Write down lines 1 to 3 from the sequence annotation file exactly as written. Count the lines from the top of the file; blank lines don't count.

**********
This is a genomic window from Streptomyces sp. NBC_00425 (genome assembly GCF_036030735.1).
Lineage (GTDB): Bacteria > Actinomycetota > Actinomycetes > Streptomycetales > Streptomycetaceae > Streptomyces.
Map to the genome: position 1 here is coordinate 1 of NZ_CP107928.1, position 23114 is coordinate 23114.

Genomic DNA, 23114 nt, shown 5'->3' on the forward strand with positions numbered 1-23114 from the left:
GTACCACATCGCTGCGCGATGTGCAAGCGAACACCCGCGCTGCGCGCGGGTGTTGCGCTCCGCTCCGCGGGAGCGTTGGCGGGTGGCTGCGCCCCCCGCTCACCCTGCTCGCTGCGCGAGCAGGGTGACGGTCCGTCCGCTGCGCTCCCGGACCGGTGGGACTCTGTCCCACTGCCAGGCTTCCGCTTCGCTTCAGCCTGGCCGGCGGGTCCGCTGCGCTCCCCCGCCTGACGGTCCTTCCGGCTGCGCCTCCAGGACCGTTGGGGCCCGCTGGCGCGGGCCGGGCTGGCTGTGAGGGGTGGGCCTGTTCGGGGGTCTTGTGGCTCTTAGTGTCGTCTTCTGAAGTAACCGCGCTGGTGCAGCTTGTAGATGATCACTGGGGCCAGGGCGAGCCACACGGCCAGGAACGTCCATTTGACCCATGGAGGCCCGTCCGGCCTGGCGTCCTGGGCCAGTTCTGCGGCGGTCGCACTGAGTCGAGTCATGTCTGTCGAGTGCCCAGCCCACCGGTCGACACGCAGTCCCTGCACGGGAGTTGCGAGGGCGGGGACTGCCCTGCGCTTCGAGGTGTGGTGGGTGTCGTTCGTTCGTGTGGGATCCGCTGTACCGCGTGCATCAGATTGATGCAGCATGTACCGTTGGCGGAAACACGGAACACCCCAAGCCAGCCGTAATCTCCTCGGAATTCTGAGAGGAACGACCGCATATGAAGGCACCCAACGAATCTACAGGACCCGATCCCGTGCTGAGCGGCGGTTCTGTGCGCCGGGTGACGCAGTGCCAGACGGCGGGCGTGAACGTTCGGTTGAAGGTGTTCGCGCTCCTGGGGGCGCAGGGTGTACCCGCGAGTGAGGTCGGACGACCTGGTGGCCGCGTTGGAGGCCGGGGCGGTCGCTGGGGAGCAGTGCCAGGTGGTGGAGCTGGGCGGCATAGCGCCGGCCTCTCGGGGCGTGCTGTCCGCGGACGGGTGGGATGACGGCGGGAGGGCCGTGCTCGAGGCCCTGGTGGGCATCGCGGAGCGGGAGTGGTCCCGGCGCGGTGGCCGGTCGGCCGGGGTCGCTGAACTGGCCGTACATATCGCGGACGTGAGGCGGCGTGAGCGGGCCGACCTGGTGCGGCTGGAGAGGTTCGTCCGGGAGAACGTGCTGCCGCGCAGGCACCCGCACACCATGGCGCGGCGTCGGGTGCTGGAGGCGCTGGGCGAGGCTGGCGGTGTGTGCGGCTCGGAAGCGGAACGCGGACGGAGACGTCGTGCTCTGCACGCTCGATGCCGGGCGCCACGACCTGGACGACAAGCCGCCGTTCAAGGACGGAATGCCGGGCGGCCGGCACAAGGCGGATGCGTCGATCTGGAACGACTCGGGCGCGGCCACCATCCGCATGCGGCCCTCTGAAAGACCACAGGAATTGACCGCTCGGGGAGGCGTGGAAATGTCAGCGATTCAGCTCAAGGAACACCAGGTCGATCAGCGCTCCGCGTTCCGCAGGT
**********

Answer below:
This is a genomic window from Streptomyces sp. NBC_00425 (genome assembly GCF_036030735.1).
Lineage (GTDB): Bacteria > Actinomycetota > Actinomycetes > Streptomycetales > Streptomycetaceae > Streptomyces.
Map to the genome: position 1 here is coordinate 1 of NZ_CP107928.1, position 23114 is coordinate 23114.